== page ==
A: It’s impossible to predict the future but these are very healthy and strong birds and have a good chance at surviving the rehabilitation process. The majority of these birds are handling the stress of oiling, washing and rehabilitation extremely well, as expected. Over 300 of them have been cleaned and are in outside aviaries at this time getting ready for release. Brown pelicans typically have a high survival rate in oil spills when they are captured early on and given the appropriate care, as has happened here to date. I expect the majority of them to make it but time will tell and we will report on these birds as we move through the spill.
Q: How can people help or donate?
A: Well, as I have said before, we currently have plenty of help and are not in need of volunteers. As well as the Tri-State and IBRRC response teams, wildlife paraprofessionals from the Gulf Coast States are supplementing our workforce. In Louisiana, this is being coordinated by LSART (Louisiana State Animal Response Team).
Regarding donating to the cause, there are pelicans and thousands of other wild animals all over the country that need help and are cared for by wildlife rehabilitators. I urge everyone to locate their local wildlife rehabilitation organization and support them and their great work in helping our precious wildlife get a second chance at life. Check with your state department of Fish and Game and they can help you locate a worthy wildlife rehabilitation organization.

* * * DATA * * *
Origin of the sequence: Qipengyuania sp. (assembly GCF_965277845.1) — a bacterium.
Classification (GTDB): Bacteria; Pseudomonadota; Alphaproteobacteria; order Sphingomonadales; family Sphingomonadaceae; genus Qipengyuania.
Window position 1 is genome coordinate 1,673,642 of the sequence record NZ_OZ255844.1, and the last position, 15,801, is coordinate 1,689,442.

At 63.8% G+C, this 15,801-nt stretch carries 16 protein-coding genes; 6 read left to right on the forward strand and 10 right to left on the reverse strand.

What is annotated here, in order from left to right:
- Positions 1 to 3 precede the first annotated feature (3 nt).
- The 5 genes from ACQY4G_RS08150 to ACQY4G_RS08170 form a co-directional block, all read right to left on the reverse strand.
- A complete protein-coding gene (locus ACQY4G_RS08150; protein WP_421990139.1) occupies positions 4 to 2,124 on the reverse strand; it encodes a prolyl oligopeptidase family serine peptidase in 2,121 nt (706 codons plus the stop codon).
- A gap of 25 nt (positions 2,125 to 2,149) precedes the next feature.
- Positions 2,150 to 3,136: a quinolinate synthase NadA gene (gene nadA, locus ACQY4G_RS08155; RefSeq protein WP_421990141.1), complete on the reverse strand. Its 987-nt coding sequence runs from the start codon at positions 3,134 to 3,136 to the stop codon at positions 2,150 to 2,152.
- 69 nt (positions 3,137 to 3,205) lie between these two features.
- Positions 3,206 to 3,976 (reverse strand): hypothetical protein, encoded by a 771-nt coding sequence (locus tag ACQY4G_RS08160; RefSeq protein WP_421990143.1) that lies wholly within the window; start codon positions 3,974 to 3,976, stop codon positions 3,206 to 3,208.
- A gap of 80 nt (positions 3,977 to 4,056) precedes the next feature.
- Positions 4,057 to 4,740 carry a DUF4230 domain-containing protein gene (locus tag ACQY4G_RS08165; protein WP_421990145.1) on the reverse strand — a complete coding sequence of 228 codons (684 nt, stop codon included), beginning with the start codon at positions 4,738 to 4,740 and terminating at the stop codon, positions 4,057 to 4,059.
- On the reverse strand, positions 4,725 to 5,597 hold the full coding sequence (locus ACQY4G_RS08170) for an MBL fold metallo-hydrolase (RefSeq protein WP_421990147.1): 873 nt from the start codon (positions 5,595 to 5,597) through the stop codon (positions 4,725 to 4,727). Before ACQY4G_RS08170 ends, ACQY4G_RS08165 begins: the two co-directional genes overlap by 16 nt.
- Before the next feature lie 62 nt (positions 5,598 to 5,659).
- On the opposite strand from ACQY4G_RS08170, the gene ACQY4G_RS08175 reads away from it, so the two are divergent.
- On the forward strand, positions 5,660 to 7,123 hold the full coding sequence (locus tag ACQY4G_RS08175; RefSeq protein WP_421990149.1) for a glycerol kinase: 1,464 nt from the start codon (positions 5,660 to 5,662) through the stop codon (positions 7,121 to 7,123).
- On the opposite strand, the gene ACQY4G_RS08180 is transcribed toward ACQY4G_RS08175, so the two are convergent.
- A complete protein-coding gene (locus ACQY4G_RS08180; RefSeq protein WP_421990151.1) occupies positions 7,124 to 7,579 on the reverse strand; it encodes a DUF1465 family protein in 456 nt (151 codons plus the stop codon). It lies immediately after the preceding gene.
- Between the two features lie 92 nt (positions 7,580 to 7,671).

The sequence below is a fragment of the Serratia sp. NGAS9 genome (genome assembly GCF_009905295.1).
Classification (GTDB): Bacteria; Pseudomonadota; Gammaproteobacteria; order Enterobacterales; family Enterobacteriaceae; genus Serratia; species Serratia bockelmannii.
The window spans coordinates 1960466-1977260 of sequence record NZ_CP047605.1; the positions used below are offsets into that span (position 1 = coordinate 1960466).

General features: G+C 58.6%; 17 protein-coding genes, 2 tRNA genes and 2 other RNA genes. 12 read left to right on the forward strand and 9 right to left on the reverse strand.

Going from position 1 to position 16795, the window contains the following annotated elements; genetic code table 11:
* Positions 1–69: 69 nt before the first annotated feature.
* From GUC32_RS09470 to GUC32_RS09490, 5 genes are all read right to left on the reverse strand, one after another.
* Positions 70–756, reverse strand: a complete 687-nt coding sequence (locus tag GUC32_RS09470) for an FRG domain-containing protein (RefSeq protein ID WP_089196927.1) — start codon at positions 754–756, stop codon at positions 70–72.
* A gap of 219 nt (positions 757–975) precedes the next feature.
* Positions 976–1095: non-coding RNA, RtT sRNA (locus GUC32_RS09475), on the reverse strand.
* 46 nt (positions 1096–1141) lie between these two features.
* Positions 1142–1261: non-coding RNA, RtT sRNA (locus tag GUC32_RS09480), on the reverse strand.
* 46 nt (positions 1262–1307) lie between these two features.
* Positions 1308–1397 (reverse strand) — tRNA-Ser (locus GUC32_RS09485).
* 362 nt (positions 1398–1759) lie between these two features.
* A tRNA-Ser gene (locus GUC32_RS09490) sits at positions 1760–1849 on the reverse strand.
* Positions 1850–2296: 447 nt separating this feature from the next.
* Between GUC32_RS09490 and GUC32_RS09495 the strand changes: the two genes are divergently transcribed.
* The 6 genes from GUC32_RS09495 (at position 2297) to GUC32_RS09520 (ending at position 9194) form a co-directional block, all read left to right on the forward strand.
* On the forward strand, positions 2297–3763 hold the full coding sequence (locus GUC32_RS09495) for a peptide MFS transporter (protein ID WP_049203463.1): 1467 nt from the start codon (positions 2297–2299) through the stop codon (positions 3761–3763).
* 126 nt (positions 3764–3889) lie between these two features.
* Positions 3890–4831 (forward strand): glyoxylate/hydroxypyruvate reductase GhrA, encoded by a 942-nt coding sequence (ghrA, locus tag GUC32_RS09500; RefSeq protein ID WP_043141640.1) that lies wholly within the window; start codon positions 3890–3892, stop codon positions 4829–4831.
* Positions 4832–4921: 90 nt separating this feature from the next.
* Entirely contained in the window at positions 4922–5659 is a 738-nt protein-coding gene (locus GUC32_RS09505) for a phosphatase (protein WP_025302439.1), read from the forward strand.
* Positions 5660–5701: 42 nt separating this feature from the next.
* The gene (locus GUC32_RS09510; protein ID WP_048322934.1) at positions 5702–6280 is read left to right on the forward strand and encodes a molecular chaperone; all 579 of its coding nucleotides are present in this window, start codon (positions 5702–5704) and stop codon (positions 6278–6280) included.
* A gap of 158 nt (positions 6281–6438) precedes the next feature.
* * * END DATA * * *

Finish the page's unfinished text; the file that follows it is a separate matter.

Beware of the NGO’s (non-governmental organizations) that claim they are raising money to help either restore the gulf or set up mass volunteer networks for spill response. Everyone wants a piece of this pie and a number of these groups who have never done much about oil spill response in the past are now asking for money, holding fundraising events, telethons etc. and using many tactics including celebrity endorsement and the media. They are opportunistic and take advantage of every oil spill or big disaster and I strongly urge you just to be cautious. Before you donate ask how and where your money will be spent before you give.
Again, the real unsung and under-funded heroes who help wildlife around this country are the wildlife rehabilitation organizations who work 24/7 to care for our precious wildlife. They are hands on, on the front lines and the results of their efforts can be witnessed every time they release a rehabilitated animal back into the wild. My strong suggestion is that you support these organizations if you really want to help wildlife!
Thanks for visiting our blog. I will be in touch soon with more news and to answer more questions and share more pictures.
– Jay Holcomb, Executive Director, IBRRC
International Bird Rescue Response Teams starting working in Gulf Coast within days of the Deepwater Horizon well blow out on April 20, 2010. With nearly 40 years of experience on more than 200 spills, IBRRC brings a wide variety of skills working with oiled wildlife.